We've been thinking about that shipping rate calculation, and it's been going along fine, and then somebody else in the company says, we actually have different kinds of shipping rates. We have international shipping rate, we have domestic shipping rate, we have express shipping rate, and overnight shipping rate. But everywhere we keep defining all these different functions is cluttering up our code.

Could you make it easier for us to define these shipping rate functions? So you, the programmer, think well sure, because there's a pattern involved in defining each of these functions, which is that each of the shipping rate functions takes a different set of three functions and calls them in succession.

So you think to yourself, I'll just make myself a utility. And maybe I'll call this compose three. It takes three functions fn3(fn2(fn1. I'll explain why that ordering in just a moment. It takes those three functions and it produces a new function, which we'll call each one of those in succession.

First one gets the input value. Output of that becomes the input to the next. Output of that becomes the input to the next. And the output of that is finally returned. And you notice now that you can just define as many shipping rate functions as you want. You make the original shipping rate function like this, but later you might say the international shipping rate, and instead of saying- 2, you say- 1.

And instead of saying triple, you say quadruple. You just pass in different functions, and you get a different shipping rate function as a result.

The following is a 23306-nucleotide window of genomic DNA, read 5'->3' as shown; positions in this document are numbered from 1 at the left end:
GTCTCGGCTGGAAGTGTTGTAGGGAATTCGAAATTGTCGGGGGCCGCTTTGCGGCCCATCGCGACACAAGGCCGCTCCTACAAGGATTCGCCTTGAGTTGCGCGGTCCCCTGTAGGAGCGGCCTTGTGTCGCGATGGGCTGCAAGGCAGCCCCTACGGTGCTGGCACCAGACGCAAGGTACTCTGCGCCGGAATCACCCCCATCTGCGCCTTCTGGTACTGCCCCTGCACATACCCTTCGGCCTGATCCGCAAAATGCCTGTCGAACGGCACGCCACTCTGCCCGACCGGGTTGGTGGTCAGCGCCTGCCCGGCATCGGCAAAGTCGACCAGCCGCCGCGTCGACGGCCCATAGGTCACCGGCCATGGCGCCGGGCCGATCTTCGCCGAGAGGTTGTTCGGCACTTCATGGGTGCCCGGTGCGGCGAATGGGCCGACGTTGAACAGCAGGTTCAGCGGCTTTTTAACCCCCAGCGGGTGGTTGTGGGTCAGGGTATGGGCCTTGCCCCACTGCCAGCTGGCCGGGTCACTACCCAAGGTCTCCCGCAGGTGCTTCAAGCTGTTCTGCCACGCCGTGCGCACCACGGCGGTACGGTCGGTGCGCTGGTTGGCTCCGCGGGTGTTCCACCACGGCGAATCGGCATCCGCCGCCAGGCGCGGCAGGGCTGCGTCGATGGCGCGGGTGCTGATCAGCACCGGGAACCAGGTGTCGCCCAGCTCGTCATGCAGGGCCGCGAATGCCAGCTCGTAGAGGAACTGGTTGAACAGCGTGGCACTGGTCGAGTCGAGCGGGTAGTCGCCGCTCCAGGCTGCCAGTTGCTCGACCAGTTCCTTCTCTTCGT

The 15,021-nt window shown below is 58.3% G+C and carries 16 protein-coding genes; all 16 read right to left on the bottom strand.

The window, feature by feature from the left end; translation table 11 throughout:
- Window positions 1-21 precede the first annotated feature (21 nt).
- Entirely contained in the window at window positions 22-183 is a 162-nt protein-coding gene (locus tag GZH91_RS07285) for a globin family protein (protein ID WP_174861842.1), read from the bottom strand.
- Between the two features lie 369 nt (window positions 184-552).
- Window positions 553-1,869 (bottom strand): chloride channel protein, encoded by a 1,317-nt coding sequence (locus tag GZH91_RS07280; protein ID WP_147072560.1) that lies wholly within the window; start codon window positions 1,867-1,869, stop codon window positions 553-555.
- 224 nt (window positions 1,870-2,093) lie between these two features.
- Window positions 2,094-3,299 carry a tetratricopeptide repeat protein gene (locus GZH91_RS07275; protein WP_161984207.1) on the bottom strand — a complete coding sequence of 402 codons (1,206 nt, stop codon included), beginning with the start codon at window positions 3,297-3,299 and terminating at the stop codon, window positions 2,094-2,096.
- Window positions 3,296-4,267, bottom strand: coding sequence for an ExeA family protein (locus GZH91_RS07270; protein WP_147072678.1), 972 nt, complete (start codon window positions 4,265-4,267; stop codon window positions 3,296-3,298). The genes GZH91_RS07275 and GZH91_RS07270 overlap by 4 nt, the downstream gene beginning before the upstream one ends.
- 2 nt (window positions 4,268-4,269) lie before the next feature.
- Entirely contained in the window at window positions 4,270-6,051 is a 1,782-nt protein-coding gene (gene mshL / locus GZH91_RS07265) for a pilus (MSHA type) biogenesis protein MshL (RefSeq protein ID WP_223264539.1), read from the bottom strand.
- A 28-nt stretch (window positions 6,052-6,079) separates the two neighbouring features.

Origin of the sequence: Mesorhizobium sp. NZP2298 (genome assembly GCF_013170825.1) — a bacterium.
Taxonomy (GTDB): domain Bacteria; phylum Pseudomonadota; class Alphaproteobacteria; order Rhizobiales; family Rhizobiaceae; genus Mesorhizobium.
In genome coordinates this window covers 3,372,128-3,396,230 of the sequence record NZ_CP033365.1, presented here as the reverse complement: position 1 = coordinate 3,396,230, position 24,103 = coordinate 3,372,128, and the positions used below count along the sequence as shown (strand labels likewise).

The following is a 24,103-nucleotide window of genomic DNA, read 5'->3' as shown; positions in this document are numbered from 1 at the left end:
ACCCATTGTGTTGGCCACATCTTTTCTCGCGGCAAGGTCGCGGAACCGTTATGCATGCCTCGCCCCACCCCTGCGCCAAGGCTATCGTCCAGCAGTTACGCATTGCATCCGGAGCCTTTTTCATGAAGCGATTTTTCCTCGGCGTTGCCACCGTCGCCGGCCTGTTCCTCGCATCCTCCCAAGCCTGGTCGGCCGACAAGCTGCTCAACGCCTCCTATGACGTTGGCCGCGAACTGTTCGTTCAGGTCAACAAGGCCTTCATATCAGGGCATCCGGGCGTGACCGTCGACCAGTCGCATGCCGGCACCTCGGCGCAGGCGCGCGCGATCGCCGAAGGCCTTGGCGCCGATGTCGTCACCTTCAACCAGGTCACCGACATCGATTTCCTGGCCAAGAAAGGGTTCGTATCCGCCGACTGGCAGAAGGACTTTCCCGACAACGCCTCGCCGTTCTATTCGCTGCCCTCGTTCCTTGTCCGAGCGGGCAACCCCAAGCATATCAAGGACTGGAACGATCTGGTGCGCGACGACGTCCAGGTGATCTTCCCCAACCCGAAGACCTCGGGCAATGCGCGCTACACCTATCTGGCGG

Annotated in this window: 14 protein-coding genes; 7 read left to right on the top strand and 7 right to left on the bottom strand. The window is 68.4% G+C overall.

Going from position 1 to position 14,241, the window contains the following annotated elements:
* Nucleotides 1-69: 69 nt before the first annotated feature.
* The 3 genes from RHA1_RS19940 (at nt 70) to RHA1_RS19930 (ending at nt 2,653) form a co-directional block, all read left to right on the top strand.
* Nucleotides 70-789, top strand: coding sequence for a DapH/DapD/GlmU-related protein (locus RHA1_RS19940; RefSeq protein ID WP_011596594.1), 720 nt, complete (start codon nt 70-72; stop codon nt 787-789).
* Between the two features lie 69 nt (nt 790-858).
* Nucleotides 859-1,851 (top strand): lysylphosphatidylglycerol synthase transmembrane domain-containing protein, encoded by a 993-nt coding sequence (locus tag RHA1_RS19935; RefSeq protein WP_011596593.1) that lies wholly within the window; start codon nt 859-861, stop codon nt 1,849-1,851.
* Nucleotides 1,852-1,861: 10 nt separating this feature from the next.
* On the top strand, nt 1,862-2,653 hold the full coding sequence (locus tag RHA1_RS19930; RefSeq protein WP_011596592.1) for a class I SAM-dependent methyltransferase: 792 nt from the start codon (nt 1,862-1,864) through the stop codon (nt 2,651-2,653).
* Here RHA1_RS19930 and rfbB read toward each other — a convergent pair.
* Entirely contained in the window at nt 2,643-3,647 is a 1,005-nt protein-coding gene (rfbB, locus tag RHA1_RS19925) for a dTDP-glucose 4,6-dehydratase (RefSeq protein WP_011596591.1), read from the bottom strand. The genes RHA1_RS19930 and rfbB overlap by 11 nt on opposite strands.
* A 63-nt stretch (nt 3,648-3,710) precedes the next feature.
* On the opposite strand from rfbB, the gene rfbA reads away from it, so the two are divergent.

>> Kyle Simpson: Can you see why the definition of shipping rate on line five, not only is it point free, but it's more declarative? It says to somebody who knows what composition is, I know that it's going to go in order.

I know that it's going to go in order, from right to left. It's first gonna call passing any input to increment. Then it's gonna pass the input to triple, then it's gonna pass the input to- 2, and finally it's gonna return the result.
>> Kyle Simpson: Functional programmers know that a composition works exactly like that.

If you have a list of functions, it will execute them in right to left order, passing the output of each one as the input of the next, and finally giving you that result. And what we see here now is that composition is declarative data flow. It is the flow of data through a series of operations defined declaratively rather than imperatively.

Here is why this is so critical. Your programs don't mean anything if they don't mean data flow. The whole point of your program is to have data coming in, doing stuff, and then going back out. So your entire program is a series of data flows. It's a series of state transition managed data flows.

And the functional programmer knows if that's what our programs are about, then I should declare my data flows in a clear and obvious way rather than having my data flows implicitly linked. This function calls this one, who calls this one, who calls this one. Anybody got an application like that where functions call each other all over the place?

Tracking the data flow is pretty difficult, isn't it? How easy is it to track the data flow on line 6? It's as easy as going from right to left, isn't it? Composition is so critical to functional programming because the entire point of your program is to have data flow.

This is how we make it declarative. That compose three utility, by the way, that I invented for the purposes of this discussion, there's a general form of that, which we'll get to later, and it's just called compose, and it takes any number of functions. So you could compose one or two or five or 100.

It's a general compose utility and it's provided by all your favorite functional programming libraries.